The Gamification of Manufacturing

Lionel Grealou CRM Digital Manufacturing 3 minutes

Image credit: minecraft

Gamification is about amplifying the effect of an existing, core experience by applying the motivational techniques that make games so engaging. It taps into the basic desires and needs of the users impulses which revolve around the idea of status and achievement

Gamification is the concept of applying game mechanics and game design techniques to enhance user experience.

In many non-game related industries, like in the manufacturing sector, gamification can transform business models by creating new ways to extend relationships, craft longer-term engagement, while drive customer and employee satisfaction and loyalty. This principle also applies to product development. Obviously, manufacturing organisations are already using web-based social networking platforms for product developmentworkflow managementand extended enterprise collaboration. There are smarter ways to bring these to the next level and facilitate both innovation and the introduction of change.

A growing number of organisations are adopting gaming techniques and game-style rewards in order to motivate and incentivise employees and customers.

Gartner, 2011

Beyond the hype of gamification, what’s in it for product development, manufacturing and, in that context, how are Product Lifecycle Management (PLM) and Customer eXperience Management (CXM) solutions contributing toward better user and customer experience?

It is often said that CXM systems enable a ‘single system of truth’ about the customer, while PLM provides a ‘single system of record’ about products across the product lifecycle. At the intersection of these systems are accelerated revenues, higher profits and improved customer satisfaction. This is achieved through CXM-PLM integration in helping functions as diverse as engineering, sales and marketing, manufacturing, quality and field support to be more customer or user-centric.

  • Requirements management: what do the customers want and how is the ‘voice of the customer‘ included into the product development process, what are the market attributes, how are requirements cascaded and validated, how are requirements incorporated into products in a globally outsourced design and manufacturing environment?
  • Product lifecycle configuration: how is the end product managed throughout its lifecycle, how is product complexity managed, how are the product engineering and manufacturing configuration managed, how are are requirements change-managed?
  • Product service and improvement: how are product issues tracked and resolved, what are the warranty implications and how are they managed, how are service updates communicated with the customers, how are quality matters feedback into the product development and manufacturing processes, how is compliance managed?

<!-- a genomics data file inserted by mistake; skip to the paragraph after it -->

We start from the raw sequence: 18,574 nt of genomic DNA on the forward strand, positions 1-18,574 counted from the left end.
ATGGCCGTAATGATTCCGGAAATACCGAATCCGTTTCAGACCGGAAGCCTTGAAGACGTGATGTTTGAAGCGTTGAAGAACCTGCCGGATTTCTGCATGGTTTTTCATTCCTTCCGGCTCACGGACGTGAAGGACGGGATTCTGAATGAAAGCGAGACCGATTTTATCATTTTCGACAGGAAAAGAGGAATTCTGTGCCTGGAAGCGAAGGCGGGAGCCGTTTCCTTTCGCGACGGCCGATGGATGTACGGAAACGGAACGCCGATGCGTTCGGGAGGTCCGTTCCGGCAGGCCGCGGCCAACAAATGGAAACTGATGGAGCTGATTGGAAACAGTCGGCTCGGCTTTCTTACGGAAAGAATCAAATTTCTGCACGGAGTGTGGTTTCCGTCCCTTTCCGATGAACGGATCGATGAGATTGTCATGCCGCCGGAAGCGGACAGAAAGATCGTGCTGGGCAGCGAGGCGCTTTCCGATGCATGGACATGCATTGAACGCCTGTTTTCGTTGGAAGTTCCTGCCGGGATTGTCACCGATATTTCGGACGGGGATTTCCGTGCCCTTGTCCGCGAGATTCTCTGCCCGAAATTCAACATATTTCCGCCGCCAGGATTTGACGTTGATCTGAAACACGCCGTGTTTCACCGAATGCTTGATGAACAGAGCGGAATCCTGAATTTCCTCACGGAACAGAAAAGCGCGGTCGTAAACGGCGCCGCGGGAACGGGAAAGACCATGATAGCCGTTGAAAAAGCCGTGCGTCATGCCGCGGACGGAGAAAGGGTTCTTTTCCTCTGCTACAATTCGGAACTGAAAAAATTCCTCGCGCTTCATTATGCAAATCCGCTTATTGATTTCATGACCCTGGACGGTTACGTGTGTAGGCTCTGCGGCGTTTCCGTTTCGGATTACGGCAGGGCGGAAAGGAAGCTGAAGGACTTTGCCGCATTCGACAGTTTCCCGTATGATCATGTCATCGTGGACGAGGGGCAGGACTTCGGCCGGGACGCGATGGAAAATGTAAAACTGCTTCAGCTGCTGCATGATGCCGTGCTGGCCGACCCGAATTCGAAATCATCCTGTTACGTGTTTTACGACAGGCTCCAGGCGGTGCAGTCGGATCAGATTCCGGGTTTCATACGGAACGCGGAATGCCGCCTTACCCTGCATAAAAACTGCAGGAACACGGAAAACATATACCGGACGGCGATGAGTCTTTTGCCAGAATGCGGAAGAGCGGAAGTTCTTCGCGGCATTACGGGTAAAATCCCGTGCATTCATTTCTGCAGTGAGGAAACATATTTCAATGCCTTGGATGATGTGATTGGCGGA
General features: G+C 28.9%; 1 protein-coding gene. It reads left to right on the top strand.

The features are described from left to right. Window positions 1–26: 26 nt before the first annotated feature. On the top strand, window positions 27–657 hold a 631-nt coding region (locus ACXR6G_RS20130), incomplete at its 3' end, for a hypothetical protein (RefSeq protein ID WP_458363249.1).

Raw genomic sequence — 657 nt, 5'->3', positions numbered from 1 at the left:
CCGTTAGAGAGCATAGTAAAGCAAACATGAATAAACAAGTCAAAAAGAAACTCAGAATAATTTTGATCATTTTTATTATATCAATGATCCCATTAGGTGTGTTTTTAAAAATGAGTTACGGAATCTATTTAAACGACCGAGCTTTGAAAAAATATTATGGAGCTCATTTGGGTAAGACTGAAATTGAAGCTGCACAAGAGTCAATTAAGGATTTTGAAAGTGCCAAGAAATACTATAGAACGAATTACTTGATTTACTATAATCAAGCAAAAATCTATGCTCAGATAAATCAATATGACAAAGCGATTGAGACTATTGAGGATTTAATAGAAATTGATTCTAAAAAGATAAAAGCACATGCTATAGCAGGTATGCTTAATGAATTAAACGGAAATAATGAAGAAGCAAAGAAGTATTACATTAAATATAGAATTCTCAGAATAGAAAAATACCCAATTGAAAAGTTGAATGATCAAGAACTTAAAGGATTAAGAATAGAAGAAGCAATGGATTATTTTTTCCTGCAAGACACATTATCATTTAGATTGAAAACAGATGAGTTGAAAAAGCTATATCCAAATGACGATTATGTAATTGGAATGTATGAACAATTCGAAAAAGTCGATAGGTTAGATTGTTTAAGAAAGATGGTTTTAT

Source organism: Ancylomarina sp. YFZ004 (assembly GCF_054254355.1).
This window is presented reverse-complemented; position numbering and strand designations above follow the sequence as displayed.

In environments where people are already sharing and linking to each other, like in the engineering and manufacturing environment, gamification is a natural fit. This can translate in a communication and realtime reporting platform where users are competing against each other for points, or badges or to be recognised as a super user or a leader. Status is clearly visible, so even when users are not competing against each other, there is still incentive to achieve common and individual target outcomes.

Gamification can be used to improve quantitative metrics and processes that are quite iterative (or even agile) by design. Organisational culture plays a critical role in determining what scope to focus on and what game mechanics to use. Providing better contextual information gives employees, users, suppliers the tools they need to be more productive. Qualitative metrics might benefit less from gamification than quantitative metrics…

Gamification has great potential to enhance manufacturing processes and customer support, but might be more difficult to derive value in context of engineering and design.

One can imagine how gamification can help introduce new communication approaches and education practices, get end users motivated, involved and engaged, and ultimately lead to reducing cultural barriers to change. There is still a lot to experiment and learn about how it can be applied to product creation, innovation, and manufacturing, where both qualitative and quantitative factors are important.

What are your thoughts?

This post was originally published on LinkedIn on 16 May 2016.

About the Author

Lionel Grealou


Lionel Grealou, a.k.a. Lio, helps original equipment manufacturers transform, develop, and implement their digital transformation strategies—driving organizational change, data continuity and process improvement, managing the lifecycle of things across enterprise platforms, from PDM to PLM, ERP, MES, PIM, CRM, or BIM. Beyond consulting roles, Lio held leadership positions across industries, with both established OEMs and start-ups, covering the extended innovation lifecycle scope, from research and development, to engineering, discrete and process manufacturing, procurement, finance, supply chain, operations, program management, quality, compliance, marketing, etc.

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